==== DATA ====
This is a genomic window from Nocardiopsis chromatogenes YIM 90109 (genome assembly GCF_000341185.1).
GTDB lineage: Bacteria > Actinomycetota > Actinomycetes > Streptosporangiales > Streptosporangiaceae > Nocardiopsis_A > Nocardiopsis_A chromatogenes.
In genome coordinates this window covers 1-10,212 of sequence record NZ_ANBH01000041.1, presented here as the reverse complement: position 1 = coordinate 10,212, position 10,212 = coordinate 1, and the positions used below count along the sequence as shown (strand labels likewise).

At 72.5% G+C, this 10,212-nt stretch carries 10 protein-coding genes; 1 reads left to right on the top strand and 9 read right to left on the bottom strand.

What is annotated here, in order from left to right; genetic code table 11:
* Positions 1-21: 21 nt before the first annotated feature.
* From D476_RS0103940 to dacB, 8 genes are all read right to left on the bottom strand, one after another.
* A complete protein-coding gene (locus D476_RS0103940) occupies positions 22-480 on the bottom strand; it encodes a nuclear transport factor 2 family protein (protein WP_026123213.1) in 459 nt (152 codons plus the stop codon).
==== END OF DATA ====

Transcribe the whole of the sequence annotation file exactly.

This is a genomic window from Nocardiopsis chromatogenes YIM 90109 (genome assembly GCF_000341185.1).
GTDB lineage: Bacteria > Actinomycetota > Actinomycetes > Streptosporangiales > Streptosporangiaceae > Nocardiopsis_A > Nocardiopsis_A chromatogenes.
In genome coordinates this window covers 1-10,212 of sequence record NZ_ANBH01000041.1, presented here as the reverse complement: position 1 = coordinate 10,212, position 10,212 = coordinate 1, and the positions used below count along the sequence as shown (strand labels likewise).

At 72.5% G+C, this 10,212-nt stretch carries 10 protein-coding genes; 1 reads left to right on the top strand and 9 read right to left on the bottom strand.

What is annotated here, in order from left to right; genetic code table 11:
* Positions 1-21: 21 nt before the first annotated feature.
* From D476_RS0103940 to dacB, 8 genes are all read right to left on the bottom strand, one after another.
* A complete protein-coding gene (locus D476_RS0103940) occupies positions 22-480 on the bottom strand; it encodes a nuclear transport factor 2 family protein (protein WP_026123213.1) in 459 nt (152 codons plus the stop codon).